BP PLC and Oman Oil Co. have signed a heads of agreement with the government of Oman to amend the Oman Block 61 exploration and production sharing agreement (EPSA), extending the block’s license area and enabling further development of the major Khazzan tight gas field.
BP operates Block 61 with 60% interest and Oman Oil holds the remaining 40%.
The extension will add 1,000 sq km to the south and west of the original 2,700-sq-km Block 61, and allow a second phase of development, accessing more resources in the area that have been identified by drilling activity within the original block.
Further development is subject to final approval of the government of Oman and BP. Both approvals are expected in 2017.
BP says the Khazzan reservoirs in Block 61 represent one of the Middle East’s largest unconventional tight gas accumulations. “Khazzan is a major resource with the potential to produce gas for Oman for decades,” said Bob Dudley, BP Group chief executive.
Combined plateau production from Phases 1 and 2 is expected to total 1.5 bcfd, equivalent to 40% of Oman’s current total domestic gas production.
The Phase 1 project, sanctioned in December 2013, remains on schedule for startup in late 2017. Subject to completion of the agreements and final sanction, the new Khazzan Phase 2 project will come on stream from 2020.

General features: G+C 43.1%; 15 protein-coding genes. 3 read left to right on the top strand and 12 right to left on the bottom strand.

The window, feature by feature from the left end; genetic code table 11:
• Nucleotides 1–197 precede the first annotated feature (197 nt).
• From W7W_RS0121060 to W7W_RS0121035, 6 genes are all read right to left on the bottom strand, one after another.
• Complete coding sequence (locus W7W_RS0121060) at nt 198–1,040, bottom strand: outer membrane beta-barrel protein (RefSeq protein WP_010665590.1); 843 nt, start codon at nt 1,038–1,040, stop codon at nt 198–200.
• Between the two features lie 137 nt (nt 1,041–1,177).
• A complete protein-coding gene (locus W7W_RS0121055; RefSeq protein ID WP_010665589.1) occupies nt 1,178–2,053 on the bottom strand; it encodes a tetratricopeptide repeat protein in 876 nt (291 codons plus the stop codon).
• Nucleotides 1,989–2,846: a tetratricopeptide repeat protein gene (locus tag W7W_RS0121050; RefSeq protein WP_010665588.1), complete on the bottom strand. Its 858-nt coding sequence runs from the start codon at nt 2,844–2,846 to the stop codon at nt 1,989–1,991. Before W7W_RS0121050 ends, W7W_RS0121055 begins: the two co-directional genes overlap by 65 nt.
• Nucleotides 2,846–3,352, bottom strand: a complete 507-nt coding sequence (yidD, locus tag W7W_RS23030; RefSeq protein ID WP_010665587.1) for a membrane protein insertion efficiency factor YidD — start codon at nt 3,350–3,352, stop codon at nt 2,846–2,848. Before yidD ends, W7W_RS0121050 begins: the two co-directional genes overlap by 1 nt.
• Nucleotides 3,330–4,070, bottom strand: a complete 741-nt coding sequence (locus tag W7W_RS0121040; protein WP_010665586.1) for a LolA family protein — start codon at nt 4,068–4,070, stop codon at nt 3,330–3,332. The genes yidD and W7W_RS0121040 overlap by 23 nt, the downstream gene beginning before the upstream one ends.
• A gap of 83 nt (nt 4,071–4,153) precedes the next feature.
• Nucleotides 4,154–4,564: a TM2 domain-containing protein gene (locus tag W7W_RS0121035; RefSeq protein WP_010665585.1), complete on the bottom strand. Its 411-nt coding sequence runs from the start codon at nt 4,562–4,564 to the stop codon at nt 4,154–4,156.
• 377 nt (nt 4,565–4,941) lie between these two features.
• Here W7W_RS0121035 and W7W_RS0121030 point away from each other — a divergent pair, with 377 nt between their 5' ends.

BP in 2014 handed out billions of dollars in contracts for the project covering drilling work (OGJ Online, Oct. 2, 2014), and process and infrastructure work (OGJ Online, Feb. 20, 2014; Mar. 4, 2014). The firm had previously said it was mulling investment of $15 billion over a 10-year period for full-field development of Block 61 fields (OGJ Online, June 20, 2011).
The two phases are expected to produce 1.5 bcfd through development of 10.5 tcf of recoverable gas resources, involving construction of a three-train central processing facility with associated gathering and export systems and drilling 325 wells over a 15-year period.
Improved reservoir performance, drilling efficiencies, and other improvements have reduced the well count by 100 wells from the original Phase 1 plan, BP notes.